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Welcome to the Website of Dr. Brett Addison

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Welcome to my WWW homepage! My name is Dr. Brett Addison and I am a Research Fellow in Astrophysics at the University of Southern Queensland (USQ) in the Centre for Astrophysics. I am working with Prof. Rob Wittenmyer and his team of international collaborators on discovering new exoplanets using the recently built Minerva-Australis telescope array located at the Mt. Kent Observatory about 20km south of USQ in Queensland, Australia.

Previously I was a postdoctoral research astronomer at Mississippi State University (MSU) in the Department of Physics and Astronomy working on the Starchive Open Access Stellar Database with Dr. Angelle Tanner.

I completed my PhD in astrophysics at the University of New South Wales (UNSW), Department of Astrophysics and Optics (School of Physics) in April 2015. During my PhD at UNSW, I was a member of the exoplanetary science group and was also associated with the Australian Centre for Astrobiology (ACA).

My research at USQ involves the detection and characterization of exoplanets. I am using the Minerva-Australis telescope array to carry out radial velocity (RV) follow-up observations of transiting planet candidates found by the Transiting Exoplanet Survey Satellite (TESS). These observations will confirm new TESS planets and measure their bulk properties such as mass, density, and orbital eccentricity. In particular, the Minerva-Australis collaboration is focused on following-up small planets (< 4 Earth radii) orbiting bright stars (V < 11). TESS is expected to find hundreds of such small planets suitable for follow-up observations.

In addition to confirming and measuring the bulk properties of exoplanets, I am also measuring the spin-orbit alignments of planetary systems as part of the Stellar Obliquities and Planetary Alignments (SOPA) project. I am collaborating with the Minerva team along with Dr. Songhu Wang, Prof. Debra Fischer, Prof. John M. Brewer and Prof. Gregory Laughlin at Yale University and Dr. Marshall Johnson at Ohio State University on this project. Our aim is to determine the processes involved in the formation of planets and the mechanisms driving planetary migration and spin-orbit misalignments.

The first planets to be discovered outside the Solar System were Jupiter mass planets on < 10 day orbits, the so-called hot Jupiters. Hundreds of these planets have been found, but how did they form and migrate to their current orbits? Also why are nearly 30% of them on highly misaligned orbits relative to their host star's equator? To answer these questions, I am utilizing large ground based telescopes and highly stablized spectrographs such as the High Resolution Spectrograph (HIRES) on the Keck I telescope in Hawaii, CHIRON spectrograph on the SMARTS telescope in Cerro Tololo, Chile, the Minerva-Australis Telescope array, and the Veloce spectrograph on the Anglo-Australian Telescope at Siding Spring, Australia to obtain high precision radial velocities of the Rossiter-McLaughlin effect during transits for transiting planets.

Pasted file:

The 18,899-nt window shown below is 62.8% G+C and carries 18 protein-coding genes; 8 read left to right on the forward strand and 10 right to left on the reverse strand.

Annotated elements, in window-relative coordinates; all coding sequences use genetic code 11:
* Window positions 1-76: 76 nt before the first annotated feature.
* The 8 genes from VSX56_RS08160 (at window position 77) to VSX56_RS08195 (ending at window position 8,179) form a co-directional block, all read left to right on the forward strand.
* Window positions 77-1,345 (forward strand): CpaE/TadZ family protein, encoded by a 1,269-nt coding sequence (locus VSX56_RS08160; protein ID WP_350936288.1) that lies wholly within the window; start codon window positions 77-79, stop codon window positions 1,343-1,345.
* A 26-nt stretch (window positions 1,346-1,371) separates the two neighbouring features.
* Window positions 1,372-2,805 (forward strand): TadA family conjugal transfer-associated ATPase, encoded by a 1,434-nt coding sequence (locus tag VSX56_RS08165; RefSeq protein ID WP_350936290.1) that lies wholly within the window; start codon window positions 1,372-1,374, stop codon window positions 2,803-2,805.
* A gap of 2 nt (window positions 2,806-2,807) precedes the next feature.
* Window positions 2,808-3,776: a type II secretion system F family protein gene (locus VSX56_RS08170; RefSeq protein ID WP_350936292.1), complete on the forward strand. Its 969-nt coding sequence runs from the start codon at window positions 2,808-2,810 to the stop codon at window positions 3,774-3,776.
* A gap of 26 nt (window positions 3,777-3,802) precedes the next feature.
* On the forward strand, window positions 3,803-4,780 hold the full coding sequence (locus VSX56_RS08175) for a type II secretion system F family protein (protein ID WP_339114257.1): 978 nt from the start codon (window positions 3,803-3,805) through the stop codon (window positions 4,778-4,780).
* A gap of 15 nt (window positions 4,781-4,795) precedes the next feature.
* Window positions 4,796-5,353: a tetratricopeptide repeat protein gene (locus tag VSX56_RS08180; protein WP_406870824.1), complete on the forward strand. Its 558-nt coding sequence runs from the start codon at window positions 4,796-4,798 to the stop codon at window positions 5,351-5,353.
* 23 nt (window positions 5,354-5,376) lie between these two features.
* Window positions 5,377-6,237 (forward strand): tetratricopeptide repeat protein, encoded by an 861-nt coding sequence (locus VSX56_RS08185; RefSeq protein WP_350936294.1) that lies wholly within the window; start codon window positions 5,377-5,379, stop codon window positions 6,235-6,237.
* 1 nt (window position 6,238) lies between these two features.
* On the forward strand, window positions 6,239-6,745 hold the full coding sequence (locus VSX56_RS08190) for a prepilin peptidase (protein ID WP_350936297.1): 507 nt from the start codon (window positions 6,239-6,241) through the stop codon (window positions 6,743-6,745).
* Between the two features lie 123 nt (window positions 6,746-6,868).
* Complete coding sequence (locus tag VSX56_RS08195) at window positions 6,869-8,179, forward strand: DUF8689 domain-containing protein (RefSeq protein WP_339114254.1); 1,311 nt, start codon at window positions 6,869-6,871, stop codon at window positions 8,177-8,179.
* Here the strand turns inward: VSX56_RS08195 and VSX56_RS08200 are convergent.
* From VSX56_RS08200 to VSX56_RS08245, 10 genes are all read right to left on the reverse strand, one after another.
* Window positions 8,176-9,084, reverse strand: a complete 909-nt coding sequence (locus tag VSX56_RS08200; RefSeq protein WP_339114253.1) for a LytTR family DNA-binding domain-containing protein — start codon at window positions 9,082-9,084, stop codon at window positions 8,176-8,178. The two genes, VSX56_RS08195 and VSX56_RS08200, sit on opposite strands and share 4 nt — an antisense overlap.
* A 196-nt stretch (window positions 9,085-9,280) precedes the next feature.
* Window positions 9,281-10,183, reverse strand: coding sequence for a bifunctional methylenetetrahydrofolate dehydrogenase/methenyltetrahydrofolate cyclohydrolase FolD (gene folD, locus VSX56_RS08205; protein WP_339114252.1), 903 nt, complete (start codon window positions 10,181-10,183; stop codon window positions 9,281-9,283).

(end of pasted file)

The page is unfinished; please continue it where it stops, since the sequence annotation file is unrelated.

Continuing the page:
For more details on my work, please check out my research page. In addition, you can read about my personal and professional interests and news, as well as any classes that I teach and outreach activities.

 

 

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The ultimate goal of exoplanetary science is to one day answer the most fundamental question proposed by humankind: Is there life on other planets? Image credit: Luciano S. Méndez.

News & Updates

  • Transiting Hot Jupiter and a Cold Massive Giant Planet Found by HATSouth Around a Sun-like Star

    15 November 2018 - Co-author on another HATSouth planet discovery paper. This paper reports on the discovery of HATS-59b,c: A Transiting Hot Jupiter and a Cold Massive Giant Planet around a Sun-like Star. The papers can be found here.

  • Stellar Obliquities and Planetary Alignments (SOPA) Paper Published

    01 November 2018 - Paper published on a project I started on measuring spin-orbit angles of planetary systems. Included in the paper are spin-orbit alignment measurements of three Jovian planets (WASP-72b, WASP-100b, and WASP-109b), two of which are highly misaligned (WASP-100b and WASP-109b)! The papers can be found here.

  • First Hot Jupiter Discovered by TESS, HD 202772Ab!

    15 October 2018 - Co-author on paper with the first confirmation of a hot Jupiter discovered by TESS known as HD 202772Ab! The papers can be found here.

  • Ten Transiting Planets From HATSouth

    15 September 2018 - Co-author on paper with 10 new planet discoveries from the HATSouth transiting planet survey. The papers can be found here.

  • Started New Postdoc Position at University of Southern Queensland

    13 August 2018 - I have just started a postdoctoral Research Fellow in Astrophysics position at the University of Southern Queensland to find and characterise new exoplanets using the Minerva-Australis Telescope array with Prof. Rob Wittenymer.